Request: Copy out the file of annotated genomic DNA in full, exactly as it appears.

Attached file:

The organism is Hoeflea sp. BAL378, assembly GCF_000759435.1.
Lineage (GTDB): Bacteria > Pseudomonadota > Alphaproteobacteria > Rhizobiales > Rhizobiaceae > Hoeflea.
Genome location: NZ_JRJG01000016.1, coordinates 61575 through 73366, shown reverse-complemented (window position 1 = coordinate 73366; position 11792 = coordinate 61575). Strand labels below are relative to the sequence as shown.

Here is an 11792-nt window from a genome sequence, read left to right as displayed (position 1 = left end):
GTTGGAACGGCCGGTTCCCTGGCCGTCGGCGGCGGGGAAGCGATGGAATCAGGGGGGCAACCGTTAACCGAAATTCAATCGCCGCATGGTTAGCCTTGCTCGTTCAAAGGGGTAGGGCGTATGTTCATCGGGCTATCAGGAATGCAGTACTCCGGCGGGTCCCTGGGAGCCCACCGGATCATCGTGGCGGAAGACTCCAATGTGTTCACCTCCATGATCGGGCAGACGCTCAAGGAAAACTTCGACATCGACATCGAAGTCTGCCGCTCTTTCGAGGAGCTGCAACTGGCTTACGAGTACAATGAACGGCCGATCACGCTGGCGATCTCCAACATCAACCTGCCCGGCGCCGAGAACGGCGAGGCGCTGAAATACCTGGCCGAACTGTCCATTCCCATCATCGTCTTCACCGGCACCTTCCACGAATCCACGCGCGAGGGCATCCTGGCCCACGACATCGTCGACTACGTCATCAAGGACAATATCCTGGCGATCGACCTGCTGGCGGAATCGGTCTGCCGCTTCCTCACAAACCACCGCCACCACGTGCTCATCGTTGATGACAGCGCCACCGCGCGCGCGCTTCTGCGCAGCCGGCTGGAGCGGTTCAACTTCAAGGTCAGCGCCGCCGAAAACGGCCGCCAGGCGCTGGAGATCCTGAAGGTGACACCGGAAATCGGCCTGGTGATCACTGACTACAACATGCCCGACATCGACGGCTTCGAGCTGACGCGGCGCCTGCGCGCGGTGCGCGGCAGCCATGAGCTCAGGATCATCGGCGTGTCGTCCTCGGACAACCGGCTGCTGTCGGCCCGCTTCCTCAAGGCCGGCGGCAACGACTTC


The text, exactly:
The organism is Hoeflea sp. BAL378, assembly GCF_000759435.1.
Lineage (GTDB): Bacteria > Pseudomonadota > Alphaproteobacteria > Rhizobiales > Rhizobiaceae > Hoeflea.
Genome location: NZ_JRJG01000016.1, coordinates 61575 through 73366, shown reverse-complemented (window position 1 = coordinate 73366; position 11792 = coordinate 61575). Strand labels below are relative to the sequence as shown.

Here is an 11792-nt window from a genome sequence, read left to right as displayed (position 1 = left end):
GTTGGAACGGCCGGTTCCCTGGCCGTCGGCGGCGGGGAAGCGATGGAATCAGGGGGGCAACCGTTAACCGAAATTCAATCGCCGCATGGTTAGCCTTGCTCGTTCAAAGGGGTAGGGCGTATGTTCATCGGGCTATCAGGAATGCAGTACTCCGGCGGGTCCCTGGGAGCCCACCGGATCATCGTGGCGGAAGACTCCAATGTGTTCACCTCCATGATCGGGCAGACGCTCAAGGAAAACTTCGACATCGACATCGAAGTCTGCCGCTCTTTCGAGGAGCTGCAACTGGCTTACGAGTACAATGAACGGCCGATCACGCTGGCGATCTCCAACATCAACCTGCCCGGCGCCGAGAACGGCGAGGCGCTGAAATACCTGGCCGAACTGTCCATTCCCATCATCGTCTTCACCGGCACCTTCCACGAATCCACGCGCGAGGGCATCCTGGCCCACGACATCGTCGACTACGTCATCAAGGACAATATCCTGGCGATCGACCTGCTGGCGGAATCGGTCTGCCGCTTCCTCACAAACCACCGCCACCACGTGCTCATCGTTGATGACAGCGCCACCGCGCGCGCGCTTCTGCGCAGCCGGCTGGAGCGGTTCAACTTCAAGGTCAGCGCCGCCGAAAACGGCCGCCAGGCGCTGGAGATCCTGAAGGTGACACCGGAAATCGGCCTGGTGATCACTGACTACAACATGCCCGACATCGACGGCTTCGAGCTGACGCGGCGCCTGCGCGCGGTGCGCGGCAGCCATGAGCTCAGGATCATCGGCGTGTCGTCCTCGGACAACCGGCTGCTGTCGGCCCGCTTCCTCAAGGCCGGCGGCAACGACTTC